by Mr Gaute Sønstebø, Directorate for Nature Management
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With seven World Heritage sites by 2007 Norway is to be considered well represented on the list. With the global strategy in mind it is our intention to be modest and realistic about future nominations. Our short tentative list reflects this view.
The tentative list contains two areas transferred from the 2002 list (the Tysfjord area and the Lofoten archipelago) and two areas (Jan Mayen & Bouvet islands and the Svalbard archipelago) added a result of the revision this year. All four sites are relevant in a Arctic setting as they all are located within the borders of the Arctic region as defined by the CAFF member countries.
|Name of tentative property:
|Tysfjord, Hellemo and Rago
||Extension of Laponia
|Islands of Jan Mayen and Bouvet
||Part of the potential transnational serial site; The Mid-Atlantic Ridge
Tysfjord, Hellemo and Rago
Fjord-, forest- and mountain-area bordering up to the Laponian World Heritage site in Sweden. This 1200 km2 extension has potential to fulfil the idea of Laponia as a transboundary site, stretching from the Botnian side over to the Atlantic side of the Scandinavian Peninsula.
Tysford, Hellemo and Rago represents; an exceptional example of Lule Sami settlement and cultural landscape as well as an exceptional cross section of the Quaternary geological process taking place in Scandinavia.
A part of the tentative area does not yet have adequate protective measures to meet the criteria of integrity and protection. Currently the follow-up of a National Park proposal awaits the conclusions from a governmental assessment of the rights to use and manage natural resources within areas where Sami reindeer-herding take place.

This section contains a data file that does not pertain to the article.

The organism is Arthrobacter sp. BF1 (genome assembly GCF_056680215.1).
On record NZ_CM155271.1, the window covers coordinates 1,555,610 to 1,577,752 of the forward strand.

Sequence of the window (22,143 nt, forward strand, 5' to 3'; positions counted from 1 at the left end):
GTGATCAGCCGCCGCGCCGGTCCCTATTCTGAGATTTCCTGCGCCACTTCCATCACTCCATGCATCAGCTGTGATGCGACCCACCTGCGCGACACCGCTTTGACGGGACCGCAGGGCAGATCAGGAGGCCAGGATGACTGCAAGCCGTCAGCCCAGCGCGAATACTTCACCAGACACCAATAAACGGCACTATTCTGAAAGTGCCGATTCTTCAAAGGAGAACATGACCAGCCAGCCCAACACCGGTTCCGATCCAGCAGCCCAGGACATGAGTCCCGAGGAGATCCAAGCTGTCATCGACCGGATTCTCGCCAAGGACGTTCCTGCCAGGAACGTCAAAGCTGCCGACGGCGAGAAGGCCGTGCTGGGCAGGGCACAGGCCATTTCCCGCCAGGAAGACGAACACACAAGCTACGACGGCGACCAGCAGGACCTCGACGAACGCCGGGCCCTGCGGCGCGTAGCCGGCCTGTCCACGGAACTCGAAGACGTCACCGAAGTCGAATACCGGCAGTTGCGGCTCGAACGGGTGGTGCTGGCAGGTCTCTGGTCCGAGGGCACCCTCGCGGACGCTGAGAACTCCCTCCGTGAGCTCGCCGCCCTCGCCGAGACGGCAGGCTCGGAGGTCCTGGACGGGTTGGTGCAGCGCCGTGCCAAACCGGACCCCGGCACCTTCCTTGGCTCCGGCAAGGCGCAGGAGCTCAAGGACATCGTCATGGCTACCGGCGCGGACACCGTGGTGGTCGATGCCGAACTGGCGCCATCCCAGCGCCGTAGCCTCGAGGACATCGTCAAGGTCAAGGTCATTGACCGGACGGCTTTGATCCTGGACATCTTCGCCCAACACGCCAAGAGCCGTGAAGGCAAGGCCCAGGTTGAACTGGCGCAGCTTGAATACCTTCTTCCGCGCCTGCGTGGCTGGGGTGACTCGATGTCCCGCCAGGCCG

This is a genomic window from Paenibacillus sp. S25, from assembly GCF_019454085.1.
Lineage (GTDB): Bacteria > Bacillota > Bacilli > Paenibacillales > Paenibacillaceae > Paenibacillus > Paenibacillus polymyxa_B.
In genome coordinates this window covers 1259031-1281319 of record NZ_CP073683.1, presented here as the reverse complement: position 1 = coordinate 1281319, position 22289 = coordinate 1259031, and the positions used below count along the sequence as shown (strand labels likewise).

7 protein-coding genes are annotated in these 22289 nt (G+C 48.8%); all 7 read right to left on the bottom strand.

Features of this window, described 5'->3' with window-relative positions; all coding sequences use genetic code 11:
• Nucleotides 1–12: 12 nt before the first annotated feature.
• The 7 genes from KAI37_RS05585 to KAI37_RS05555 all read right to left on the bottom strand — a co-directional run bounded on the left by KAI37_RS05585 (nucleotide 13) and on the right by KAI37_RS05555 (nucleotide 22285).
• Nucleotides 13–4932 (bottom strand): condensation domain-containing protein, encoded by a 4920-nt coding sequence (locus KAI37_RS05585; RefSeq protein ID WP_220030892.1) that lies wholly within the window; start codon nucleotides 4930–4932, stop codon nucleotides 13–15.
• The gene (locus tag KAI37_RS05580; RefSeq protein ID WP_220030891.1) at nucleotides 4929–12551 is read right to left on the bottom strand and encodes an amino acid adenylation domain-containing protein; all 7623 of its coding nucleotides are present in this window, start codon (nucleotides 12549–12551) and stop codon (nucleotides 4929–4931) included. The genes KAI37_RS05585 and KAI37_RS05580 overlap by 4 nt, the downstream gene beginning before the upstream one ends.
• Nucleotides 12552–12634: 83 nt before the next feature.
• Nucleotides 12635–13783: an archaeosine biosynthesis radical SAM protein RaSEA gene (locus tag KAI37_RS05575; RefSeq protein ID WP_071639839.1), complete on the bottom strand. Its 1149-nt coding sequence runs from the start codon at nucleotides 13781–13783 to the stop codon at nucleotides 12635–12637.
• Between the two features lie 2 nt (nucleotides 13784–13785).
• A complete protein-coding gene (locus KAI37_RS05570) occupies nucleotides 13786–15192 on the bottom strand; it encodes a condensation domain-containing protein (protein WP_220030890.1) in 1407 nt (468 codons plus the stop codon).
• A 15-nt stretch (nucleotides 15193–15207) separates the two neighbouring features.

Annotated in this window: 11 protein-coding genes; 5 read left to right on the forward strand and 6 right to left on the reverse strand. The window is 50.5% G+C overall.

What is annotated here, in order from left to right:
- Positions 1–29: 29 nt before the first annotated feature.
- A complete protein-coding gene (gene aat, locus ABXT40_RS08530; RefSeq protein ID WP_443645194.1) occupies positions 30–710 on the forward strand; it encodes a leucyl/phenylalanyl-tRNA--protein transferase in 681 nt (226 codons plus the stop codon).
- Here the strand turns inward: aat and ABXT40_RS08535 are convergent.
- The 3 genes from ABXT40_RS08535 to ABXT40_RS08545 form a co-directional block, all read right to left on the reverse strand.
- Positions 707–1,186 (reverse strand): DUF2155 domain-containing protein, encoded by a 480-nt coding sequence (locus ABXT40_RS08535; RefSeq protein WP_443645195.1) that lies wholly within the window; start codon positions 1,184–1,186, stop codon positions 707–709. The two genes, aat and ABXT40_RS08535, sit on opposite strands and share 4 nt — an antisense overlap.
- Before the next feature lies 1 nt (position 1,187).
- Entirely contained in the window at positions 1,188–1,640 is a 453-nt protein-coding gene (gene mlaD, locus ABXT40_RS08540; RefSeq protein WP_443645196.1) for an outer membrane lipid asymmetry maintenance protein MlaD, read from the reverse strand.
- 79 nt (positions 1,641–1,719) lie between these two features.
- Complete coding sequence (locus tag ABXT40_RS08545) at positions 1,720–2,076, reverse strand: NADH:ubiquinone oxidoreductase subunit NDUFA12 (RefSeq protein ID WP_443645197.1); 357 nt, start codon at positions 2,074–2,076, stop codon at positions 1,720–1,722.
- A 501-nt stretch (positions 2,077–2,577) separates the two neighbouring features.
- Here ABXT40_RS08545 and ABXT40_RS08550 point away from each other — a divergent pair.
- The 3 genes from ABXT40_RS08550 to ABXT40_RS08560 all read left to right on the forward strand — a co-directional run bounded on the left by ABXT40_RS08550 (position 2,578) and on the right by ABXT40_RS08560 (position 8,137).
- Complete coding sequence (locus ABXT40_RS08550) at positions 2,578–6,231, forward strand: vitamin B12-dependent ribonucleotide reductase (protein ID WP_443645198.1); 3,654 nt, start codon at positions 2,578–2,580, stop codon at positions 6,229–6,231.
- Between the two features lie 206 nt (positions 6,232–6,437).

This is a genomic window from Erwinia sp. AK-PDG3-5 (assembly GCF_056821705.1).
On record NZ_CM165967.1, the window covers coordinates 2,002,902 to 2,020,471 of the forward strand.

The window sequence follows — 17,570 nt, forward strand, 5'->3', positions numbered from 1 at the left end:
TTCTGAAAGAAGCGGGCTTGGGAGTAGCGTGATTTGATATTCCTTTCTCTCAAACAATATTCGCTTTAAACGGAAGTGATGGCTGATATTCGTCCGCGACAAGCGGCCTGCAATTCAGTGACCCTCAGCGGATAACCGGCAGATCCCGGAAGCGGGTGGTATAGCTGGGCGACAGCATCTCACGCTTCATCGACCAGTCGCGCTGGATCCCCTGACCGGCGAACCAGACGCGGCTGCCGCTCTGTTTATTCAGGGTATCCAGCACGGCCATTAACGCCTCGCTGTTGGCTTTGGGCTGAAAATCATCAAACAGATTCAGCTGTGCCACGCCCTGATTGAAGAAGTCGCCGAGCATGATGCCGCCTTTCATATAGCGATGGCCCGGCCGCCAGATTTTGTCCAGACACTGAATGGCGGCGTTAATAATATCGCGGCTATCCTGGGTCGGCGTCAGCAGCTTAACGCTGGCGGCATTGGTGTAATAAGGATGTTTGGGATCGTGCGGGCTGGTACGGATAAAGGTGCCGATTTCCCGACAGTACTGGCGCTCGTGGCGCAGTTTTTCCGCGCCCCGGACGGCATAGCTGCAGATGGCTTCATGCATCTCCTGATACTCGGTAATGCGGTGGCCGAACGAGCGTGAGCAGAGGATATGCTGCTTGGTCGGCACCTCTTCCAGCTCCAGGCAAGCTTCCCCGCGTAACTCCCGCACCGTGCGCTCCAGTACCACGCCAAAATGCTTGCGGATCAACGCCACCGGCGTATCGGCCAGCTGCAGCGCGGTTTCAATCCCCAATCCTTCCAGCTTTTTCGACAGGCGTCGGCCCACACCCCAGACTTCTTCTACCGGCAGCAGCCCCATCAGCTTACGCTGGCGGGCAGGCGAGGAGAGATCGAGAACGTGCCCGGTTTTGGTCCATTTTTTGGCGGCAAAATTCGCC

Currently there are six municipalities involved in the assessment of a potential mixed site which Norway intends to nominate within four to five years from now.
The 200 km long mountainous chain of islands comprises 1227 km2 of land and has about 25000 inhabitants. The assessment-area also includes territorial waters. The natural values of the Lofoten islands are the dominate factors and precondition the range and type of the cultural values associated with this area. The cod fishery, manufacture and export of stockfish in the last 1000 years represent cultural values of international importance.
The mountainous ridge, up to 1200 m.a.s.l., in open waters is a spectacular view. The waters of Lofoten are the most important spawning-area for the Atlantic Cod on the Northern Hemisphere. So far the conditions are perfect but climate change can alter this and cause dramatic damaging effects on the marine ecosystem that precondition continuation of unique cultural landscapes and traditions.
Svalbard, 62 700 km2 of land, is the largest wilderness-area in Norway and consists of five larger and a number of small islands. 60% of the area is covered with snow and ice. Svabard has a varied high-Arctic environment containing cultural and natural values of great importance.
The scenery, the geological heritage, the intact ecosystems, the flora and fauna and the little affected habitats represents significant natural values from the point of view of conservation and science. Cultural sites and remains demonstrate unique examples of utilisation of natural resources under severe natural conditions. Several remains from early research expedition that extended mankind’s cognition are to be found on Svalbard.
65% of the total land-area and 75% of the marine area within territorial seas of Svalbard are nature protected areas. Traces of human activity dating form 1945 or earlier are automatically protected elements of the cultural heritage.
Jan Mayen – as part of “a transnational proposal; “The Mid-Atlantic Ridge (MAR)”
Jan Mayen is a volcanic island located about 550 km northeast of Iceland in the border zone between the high arctic and subarctic transitional zones. Total area of land is 377 km2.
The stratovolcano Beerenberg (2277m.a.s.l.) is the northernmost active supramarine volcano in the world. The natural values are extensive and attached both to a magnificent and distinctive landscape, the islands isolated situation, the geology, the intact oceanic ecosystems and the large seabird populations. Remains from different periods with whaling- and trapping activities represents important cultural heritage.
Jan Mayen is evaluated for protection as Nature Reserve and a Royal Decree of protection regulations is expected in 2008. Norwegian follow-up, as a World Heritage nomination, is depending on the progression and realism of the serial trans-national nomination initiative that involves five different stateparties to the convention.
Thank you for your attention!